The next few years in Google will be very interesting.
post #4 of 34
Quote:
Originally Posted by addicted44 View Post

Don't forget that Page, and Brin are huge Steve Jobs fans. They offered him a position to lead Google as CEO before going to Schmidt.

Now that Page has taken the reins over from Schmidt (Sun guy, deep into the Open ideology), I wouldn't be surprised if Google tries to model itself more after Apple than Sun.

I wouldn't be surprised if a few years from now Google kills its Android licensing scheme (well, makes it prohibitively expensive) in favor of releasing Nexus phones, like Apple does iPhones.

The next few years in Google will be very interesting.

Yes, I just cannot see the Moto deal being about patents only, not for $12.5B. \
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Where are we on the curve? We'll know once it goes asymptotic!
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post #5 of 34
I don't see any reason for Apple (or MS for that matter) to feel threatened by the Moto purchase. I see little to no impact since Apple generally plays to a different consumer model anyway.

The only change of consequence for Apple might be from a legal perspective if at all. Where Apple/Microsoft have been trying to outmaneuver Google on the patent front, this will tend to level the playing field a bit, as well as bring IP auctions back down from the stratosphere. Just not as urgent a need for more ammunition with all the big players capable of injuring the others once/if this deal passes muster. But in any case it doesn't take an industry financial analyst to understand this really minimally affects Apple. No story here.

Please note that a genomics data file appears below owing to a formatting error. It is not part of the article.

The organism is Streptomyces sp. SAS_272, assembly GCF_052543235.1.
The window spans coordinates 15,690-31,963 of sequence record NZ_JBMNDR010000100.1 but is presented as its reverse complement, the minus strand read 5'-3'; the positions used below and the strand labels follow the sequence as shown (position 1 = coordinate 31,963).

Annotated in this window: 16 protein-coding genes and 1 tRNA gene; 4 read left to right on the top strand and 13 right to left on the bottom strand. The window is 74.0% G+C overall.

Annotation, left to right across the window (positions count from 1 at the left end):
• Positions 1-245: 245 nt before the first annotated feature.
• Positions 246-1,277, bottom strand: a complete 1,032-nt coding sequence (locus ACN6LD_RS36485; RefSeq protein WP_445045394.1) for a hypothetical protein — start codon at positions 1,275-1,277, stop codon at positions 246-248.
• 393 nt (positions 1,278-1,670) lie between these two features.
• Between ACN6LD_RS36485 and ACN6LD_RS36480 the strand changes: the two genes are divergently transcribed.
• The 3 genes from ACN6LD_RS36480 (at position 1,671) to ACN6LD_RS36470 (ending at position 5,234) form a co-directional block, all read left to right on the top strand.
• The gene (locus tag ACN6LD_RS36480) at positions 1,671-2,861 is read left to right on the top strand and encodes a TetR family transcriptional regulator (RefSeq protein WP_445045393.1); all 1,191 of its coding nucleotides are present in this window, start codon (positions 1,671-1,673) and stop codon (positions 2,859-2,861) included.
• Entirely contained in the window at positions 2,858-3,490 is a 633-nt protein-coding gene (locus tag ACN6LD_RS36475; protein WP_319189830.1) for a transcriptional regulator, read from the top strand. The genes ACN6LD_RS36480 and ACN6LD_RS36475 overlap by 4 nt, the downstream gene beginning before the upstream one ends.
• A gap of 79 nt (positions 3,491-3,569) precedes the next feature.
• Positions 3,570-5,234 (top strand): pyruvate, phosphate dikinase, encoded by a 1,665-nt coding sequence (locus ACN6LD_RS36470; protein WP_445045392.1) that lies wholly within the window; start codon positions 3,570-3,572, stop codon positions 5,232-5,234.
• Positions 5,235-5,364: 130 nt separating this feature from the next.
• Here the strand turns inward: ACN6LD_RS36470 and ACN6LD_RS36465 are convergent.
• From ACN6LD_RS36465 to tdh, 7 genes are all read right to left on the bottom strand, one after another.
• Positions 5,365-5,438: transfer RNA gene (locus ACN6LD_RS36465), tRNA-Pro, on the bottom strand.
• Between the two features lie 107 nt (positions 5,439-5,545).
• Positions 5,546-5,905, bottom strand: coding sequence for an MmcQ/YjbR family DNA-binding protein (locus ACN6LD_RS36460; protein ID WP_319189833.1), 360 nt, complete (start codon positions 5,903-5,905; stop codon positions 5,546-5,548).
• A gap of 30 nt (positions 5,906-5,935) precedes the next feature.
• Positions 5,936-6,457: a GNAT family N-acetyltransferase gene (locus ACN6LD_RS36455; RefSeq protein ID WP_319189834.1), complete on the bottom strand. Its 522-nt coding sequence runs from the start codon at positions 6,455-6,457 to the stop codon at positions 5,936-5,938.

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post #6 of 34
Even though a number of articles I've read said that Motoblur kinda sucks, I wonder why Motorola continued to use it.

That's the problem with Moto, they don't seem to pay attention to what's going on around them and I guess that's why they continued to lose market share and money. I hope that Google forces Moto to use their own reference UI and get rid of Motoblur. I still don't expect for Moto to do any better because that company is ready to go under no matter what unless Google can get rid of all the older executive management and get some fresh blood. Ever since Moto split into two divisions, MMI has been losing money for shareholders and that's even with using free Android. What pathetic way to run a company.
post #7 of 34
Quote:
Originally Posted by IQatEdo View Post

Yes, I just cannot see the Moto deal being about patents only, not for $12.5B. \

Well, the theory is (and its extremely plausible) is that Motorola refused to sell the patents by themselves. Essentially, Google was forced to buy the patents, and pay a premium for the rest of the company, because they were in a corner (esp. with the threat to sue other Android makers, and MS showing interest in buying Moto).
post #8 of 34